by ARI LEVAUX & lt;BR & & lt;BR & & lt;span class= "dropcap " & I & lt;/span & n summertime, eating local is easy. Even if the fish aren't jumping, your garden sucks, and you don't have time for berry picking, it's easy because local ingredients are being packaged, marketed and celebrated as the local foods they are. Restaurants are going local on their specials boards, friends are doing it at potlucks, and farmers markets have become so schmoozey that some folks just show up for the party and eat something local because it's there.
The increasing hipness of local food is encouraging. But there's a difference between socialites, passive consumers and other lightweights who dabble their toes when the water's warm, and those to whom eating local is a lifestyle choice, not a menu choice. The distinction between locavores and trendivores lies in what they eat during winter.
While the prospect of eating local in the off season may seem daunting, it can be as simple as buying a sack of potatoes at the farmers market to store in your garage. Maybe next year you'll dig a root cellar. Meanwhile, there are two simple baby steps you can take toward turning your home into a domestic food storage unit: Acquire a stash, and stash it.
& lt;span class= "dropcap " & H & lt;/span & ow and what you stash depends on local conditions and your resources. It requires the flexibility to roll with the tides of availability, and success boils down to developing a stash-hunting frame of mind. I've got a neighbor who catches more fish than he can eat, and I've trained him to bring fish home. But when he does, I have to drop what I'm doing and dive arm-deep into fish guts. Such moments are the stash hunter's burden and joy.
That same urgency holds true with many vegetables: The fresher it is when you process it, the fresher it will be when you eat it. Farmer friends are key -- or at least farmer acquaintances. Perhaps the folks you buy basil from at the farmers market are candidates.
At some point, those basil plants will flower so vigorously that most farmers stop harvesting them for sale. You, meanwhile, want pesto all winter, and offer to come over and clean out the basil patch for a good price. If it's a go, this adventure may lead to other opportunities. Perhaps you can glean the side shoots of their cauliflower or broccoli plants, which usually get left behind after the main heads are harvested. The side shoots are smaller, but store fabulously frozen (after getting blanched for two minutes in boiling water, plunged into an ice bath, drained and bagged).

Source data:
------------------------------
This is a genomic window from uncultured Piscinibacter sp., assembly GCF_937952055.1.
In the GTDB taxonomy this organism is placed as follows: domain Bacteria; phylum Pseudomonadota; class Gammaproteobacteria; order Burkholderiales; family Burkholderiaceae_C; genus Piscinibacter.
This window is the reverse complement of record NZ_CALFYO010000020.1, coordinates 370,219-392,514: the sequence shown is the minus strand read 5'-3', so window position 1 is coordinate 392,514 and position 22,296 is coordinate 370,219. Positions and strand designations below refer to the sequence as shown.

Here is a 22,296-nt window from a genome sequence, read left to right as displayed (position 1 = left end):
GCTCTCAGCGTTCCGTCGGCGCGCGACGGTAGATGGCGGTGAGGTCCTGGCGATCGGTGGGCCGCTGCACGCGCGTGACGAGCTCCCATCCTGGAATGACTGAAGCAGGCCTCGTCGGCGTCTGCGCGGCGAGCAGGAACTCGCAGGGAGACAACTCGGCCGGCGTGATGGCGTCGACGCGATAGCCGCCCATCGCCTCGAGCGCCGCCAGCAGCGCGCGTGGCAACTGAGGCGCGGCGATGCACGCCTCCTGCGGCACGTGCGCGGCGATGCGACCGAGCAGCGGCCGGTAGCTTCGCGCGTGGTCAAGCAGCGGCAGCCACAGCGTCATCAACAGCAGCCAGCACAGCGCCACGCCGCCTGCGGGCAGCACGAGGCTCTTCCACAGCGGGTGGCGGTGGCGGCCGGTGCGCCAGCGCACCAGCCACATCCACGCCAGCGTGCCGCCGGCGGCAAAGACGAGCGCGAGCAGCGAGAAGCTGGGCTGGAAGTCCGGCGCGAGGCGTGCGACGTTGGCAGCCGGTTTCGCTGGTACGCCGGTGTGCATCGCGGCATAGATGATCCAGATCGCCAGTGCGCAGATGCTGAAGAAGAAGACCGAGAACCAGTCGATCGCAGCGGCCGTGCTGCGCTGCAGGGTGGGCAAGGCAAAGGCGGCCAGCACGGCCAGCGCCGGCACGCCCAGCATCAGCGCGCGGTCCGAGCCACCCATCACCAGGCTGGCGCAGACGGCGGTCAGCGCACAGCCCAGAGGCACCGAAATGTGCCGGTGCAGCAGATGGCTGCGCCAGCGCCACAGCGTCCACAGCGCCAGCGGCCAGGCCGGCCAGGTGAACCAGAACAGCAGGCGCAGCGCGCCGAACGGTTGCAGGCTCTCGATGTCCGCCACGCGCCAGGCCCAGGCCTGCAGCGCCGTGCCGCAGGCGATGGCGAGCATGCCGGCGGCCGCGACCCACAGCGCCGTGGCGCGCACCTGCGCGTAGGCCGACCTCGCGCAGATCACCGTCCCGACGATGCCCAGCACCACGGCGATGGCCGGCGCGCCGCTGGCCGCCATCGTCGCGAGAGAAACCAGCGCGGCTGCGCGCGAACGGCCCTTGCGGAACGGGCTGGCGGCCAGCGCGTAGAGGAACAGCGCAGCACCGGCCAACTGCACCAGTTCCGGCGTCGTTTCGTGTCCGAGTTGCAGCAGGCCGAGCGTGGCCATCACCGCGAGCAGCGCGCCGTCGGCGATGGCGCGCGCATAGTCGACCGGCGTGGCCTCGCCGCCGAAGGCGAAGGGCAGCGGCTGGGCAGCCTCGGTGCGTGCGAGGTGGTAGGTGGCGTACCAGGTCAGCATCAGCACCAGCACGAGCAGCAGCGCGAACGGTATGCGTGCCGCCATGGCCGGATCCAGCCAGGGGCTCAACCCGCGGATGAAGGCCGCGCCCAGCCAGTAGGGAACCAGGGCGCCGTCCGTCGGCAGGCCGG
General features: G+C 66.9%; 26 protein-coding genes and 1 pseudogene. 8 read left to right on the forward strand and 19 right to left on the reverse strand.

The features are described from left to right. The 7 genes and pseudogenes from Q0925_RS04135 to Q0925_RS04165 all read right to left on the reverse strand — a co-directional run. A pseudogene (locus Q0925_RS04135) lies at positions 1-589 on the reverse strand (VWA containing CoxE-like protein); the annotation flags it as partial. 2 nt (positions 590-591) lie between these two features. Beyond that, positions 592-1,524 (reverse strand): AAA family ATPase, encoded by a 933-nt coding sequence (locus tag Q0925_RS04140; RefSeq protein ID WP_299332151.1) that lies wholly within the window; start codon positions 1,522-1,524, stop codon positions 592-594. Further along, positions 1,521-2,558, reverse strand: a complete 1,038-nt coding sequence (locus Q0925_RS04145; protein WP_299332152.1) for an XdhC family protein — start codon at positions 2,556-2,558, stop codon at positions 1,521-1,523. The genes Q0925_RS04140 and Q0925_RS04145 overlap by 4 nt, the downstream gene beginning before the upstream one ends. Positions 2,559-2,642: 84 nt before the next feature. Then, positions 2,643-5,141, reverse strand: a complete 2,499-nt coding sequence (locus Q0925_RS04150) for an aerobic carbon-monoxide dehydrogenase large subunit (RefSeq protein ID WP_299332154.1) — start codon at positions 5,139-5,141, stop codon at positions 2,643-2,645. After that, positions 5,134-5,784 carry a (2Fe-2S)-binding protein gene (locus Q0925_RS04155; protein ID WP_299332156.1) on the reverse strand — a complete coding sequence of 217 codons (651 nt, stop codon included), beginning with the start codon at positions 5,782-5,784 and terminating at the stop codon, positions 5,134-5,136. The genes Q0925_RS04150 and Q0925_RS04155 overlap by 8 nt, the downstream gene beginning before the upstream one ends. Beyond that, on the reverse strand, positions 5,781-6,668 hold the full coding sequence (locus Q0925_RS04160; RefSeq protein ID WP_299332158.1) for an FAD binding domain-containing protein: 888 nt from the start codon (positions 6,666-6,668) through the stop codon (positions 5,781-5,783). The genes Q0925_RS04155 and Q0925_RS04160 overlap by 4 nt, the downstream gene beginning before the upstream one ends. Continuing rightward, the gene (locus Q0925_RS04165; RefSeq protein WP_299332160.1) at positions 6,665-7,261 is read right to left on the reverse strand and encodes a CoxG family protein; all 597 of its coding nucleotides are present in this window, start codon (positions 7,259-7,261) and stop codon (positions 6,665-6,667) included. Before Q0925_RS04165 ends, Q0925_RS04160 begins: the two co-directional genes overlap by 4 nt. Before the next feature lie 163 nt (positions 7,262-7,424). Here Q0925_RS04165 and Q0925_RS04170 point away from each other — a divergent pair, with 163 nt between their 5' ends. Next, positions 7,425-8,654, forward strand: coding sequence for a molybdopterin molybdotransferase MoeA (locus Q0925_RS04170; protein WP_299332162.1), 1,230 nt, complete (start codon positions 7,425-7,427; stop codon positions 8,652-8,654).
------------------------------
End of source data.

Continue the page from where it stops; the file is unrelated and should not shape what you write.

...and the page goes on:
Your afternoon picking adventure might turn into iced tea on the porch, or even dinner. Or not. Maybe the farmer doesn't want visitors but will offer to bring you a box of flowering basil or side shoots next week for a good price. This would be a baby step for your friendship and a giant leap for your stash.
About that pesto: I don't make pesto, exactly, I make pistou, a simpler version that leaves more options on the table for when I use it. (I can add parmesan cheese and pine nuts later, if pesto is what I want.) For pistou, start with chopped garlic and olive oil in the food processor. With the blades going, add basil leaves as quickly as possible. It will thicken into a liquid paste that pulls itself through the blades in a smooth green vortex. Don't skimp on oil or it will turn brown. (You can also give a squirt of lime for extra bright green.) Before it thickens to the point where it won't pull smoothly through the blades, whiz in salt to taste, and freeze your pistou in quart bags.
& lt;span class= "dropcap " & T & lt;/span & oward the end of market is when the best deals are, and the hardcores have their favorite methods for preserving whatever remains unsold, and is thus on sale. Score a deal on tomatoes? Go for salsa, or oven-roasted tomato sauce. Got peppers? The small, fleshy ones are great pickled, alone or in combination with cauliflower and/or carrots.
For most pickles, I use a brine that's half water, a quarter cider vinegar, and a quarter white-wine vinegar. Heat the brine, adding enough sugar to take the edge off the vinegar, but not enough to sweeten it. To each empty jar, add a tablespoon of mustard seeds and a teaspoon of salt. Pack the jars with veggies, pour in the simmering brine, and either hot pack or process in a water-bath. (If you're new at pickling, you should consult a reference like www.howtopickle.com for step-by-step instructions.)
Pickling has one of the steeper learning curves among preservation methods, and requires material investments like a large kettle, tongs, a funnel, and the jars, rings and lids. But the jars and the gear are reusable, and no freezer is necessary, so the investment quickly pays for itself.
& lt;span class= "dropcap " & I & lt;/span & n addition to chutneys, sauces, jams and pickles, a balanced stash includes minimally processed components as well, either frozen or in simple cold storage. Carrots, onions, garlic, potatoes, beets, winter squash and many other veggies can last for months with the temperature somewhere between cold and freezing. So before you dig a root cellar, investigate your house for possible stash spots like crawlspaces, unheated basements, or the garage.
Even if the local portion of your winter diet consists only of a sack of potatoes from the local farmers market stashed in a corner of your garage, it's good to stash something. And after a winter spent wishing you'd stashed more, next summer you probably will.